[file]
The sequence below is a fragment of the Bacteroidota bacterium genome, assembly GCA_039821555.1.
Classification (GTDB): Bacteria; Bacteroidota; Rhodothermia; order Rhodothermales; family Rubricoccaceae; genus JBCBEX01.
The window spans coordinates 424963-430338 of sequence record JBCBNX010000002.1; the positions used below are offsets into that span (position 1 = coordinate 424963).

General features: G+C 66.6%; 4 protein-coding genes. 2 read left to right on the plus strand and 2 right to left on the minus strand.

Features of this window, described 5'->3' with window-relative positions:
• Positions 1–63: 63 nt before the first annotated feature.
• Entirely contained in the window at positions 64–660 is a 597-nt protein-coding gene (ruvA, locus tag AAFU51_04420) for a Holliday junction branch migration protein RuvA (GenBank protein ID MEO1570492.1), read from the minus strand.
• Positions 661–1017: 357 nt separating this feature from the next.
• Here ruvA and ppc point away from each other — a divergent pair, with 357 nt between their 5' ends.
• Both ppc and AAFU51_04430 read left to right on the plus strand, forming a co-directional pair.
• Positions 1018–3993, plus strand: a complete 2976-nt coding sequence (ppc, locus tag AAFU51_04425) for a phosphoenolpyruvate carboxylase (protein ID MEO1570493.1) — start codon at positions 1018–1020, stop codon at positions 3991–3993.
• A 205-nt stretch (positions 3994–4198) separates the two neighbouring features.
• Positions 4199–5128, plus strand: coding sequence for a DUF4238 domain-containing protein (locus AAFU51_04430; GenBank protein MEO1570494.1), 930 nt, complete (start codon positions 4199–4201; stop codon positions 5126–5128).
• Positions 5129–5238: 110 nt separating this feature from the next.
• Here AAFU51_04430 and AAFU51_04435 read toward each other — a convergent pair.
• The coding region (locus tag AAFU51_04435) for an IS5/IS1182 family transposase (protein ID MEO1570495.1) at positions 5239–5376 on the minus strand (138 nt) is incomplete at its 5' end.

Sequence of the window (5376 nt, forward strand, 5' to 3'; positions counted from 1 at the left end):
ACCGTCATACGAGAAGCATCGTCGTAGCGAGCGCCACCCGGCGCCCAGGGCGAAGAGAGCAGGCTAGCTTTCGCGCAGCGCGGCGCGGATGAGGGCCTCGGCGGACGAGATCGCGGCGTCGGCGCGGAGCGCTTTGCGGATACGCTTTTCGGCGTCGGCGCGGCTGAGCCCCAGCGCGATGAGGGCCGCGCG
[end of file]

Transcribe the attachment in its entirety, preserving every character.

The sequence below is a fragment of the Bacteroidota bacterium genome, assembly GCA_039821555.1.
Classification (GTDB): Bacteria; Bacteroidota; Rhodothermia; order Rhodothermales; family Rubricoccaceae; genus JBCBEX01.
The window spans coordinates 424963-430338 of sequence record JBCBNX010000002.1; the positions used below are offsets into that span (position 1 = coordinate 424963).

General features: G+C 66.6%; 4 protein-coding genes. 2 read left to right on the plus strand and 2 right to left on the minus strand.

Features of this window, described 5'->3' with window-relative positions:
• Positions 1–63: 63 nt before the first annotated feature.
• Entirely contained in the window at positions 64–660 is a 597-nt protein-coding gene (ruvA, locus tag AAFU51_04420) for a Holliday junction branch migration protein RuvA (GenBank protein ID MEO1570492.1), read from the minus strand.
• Positions 661–1017: 357 nt separating this feature from the next.
• Here ruvA and ppc point away from each other — a divergent pair, with 357 nt between their 5' ends.
• Both ppc and AAFU51_04430 read left to right on the plus strand, forming a co-directional pair.
• Positions 1018–3993, plus strand: a complete 2976-nt coding sequence (ppc, locus tag AAFU51_04425) for a phosphoenolpyruvate carboxylase (protein ID MEO1570493.1) — start codon at positions 1018–1020, stop codon at positions 3991–3993.
• A 205-nt stretch (positions 3994–4198) separates the two neighbouring features.
• Positions 4199–5128, plus strand: coding sequence for a DUF4238 domain-containing protein (locus AAFU51_04430; GenBank protein MEO1570494.1), 930 nt, complete (start codon positions 4199–4201; stop codon positions 5126–5128).
• Positions 5129–5238: 110 nt separating this feature from the next.
• Here AAFU51_04430 and AAFU51_04435 read toward each other — a convergent pair.
• The coding region (locus tag AAFU51_04435) for an IS5/IS1182 family transposase (protein ID MEO1570495.1) at positions 5239–5376 on the minus strand (138 nt) is incomplete at its 5' end.

Sequence of the window (5376 nt, forward strand, 5' to 3'; positions counted from 1 at the left end):
ACCGTCATACGAGAAGCATCGTCGTAGCGAGCGCCACCCGGCGCCCAGGGCGAAGAGAGCAGGCTAGCTTTCGCGCAGCGCGGCGCGGATGAGGGCCTCGGCGGACGAGATCGCGGCGTCGGCGCGGAGCGCTTTGCGGATACGCTTTTCGGCGTCGGCGCGGCTGAGCCCCAGCGCGATGAGGGCCGCGCG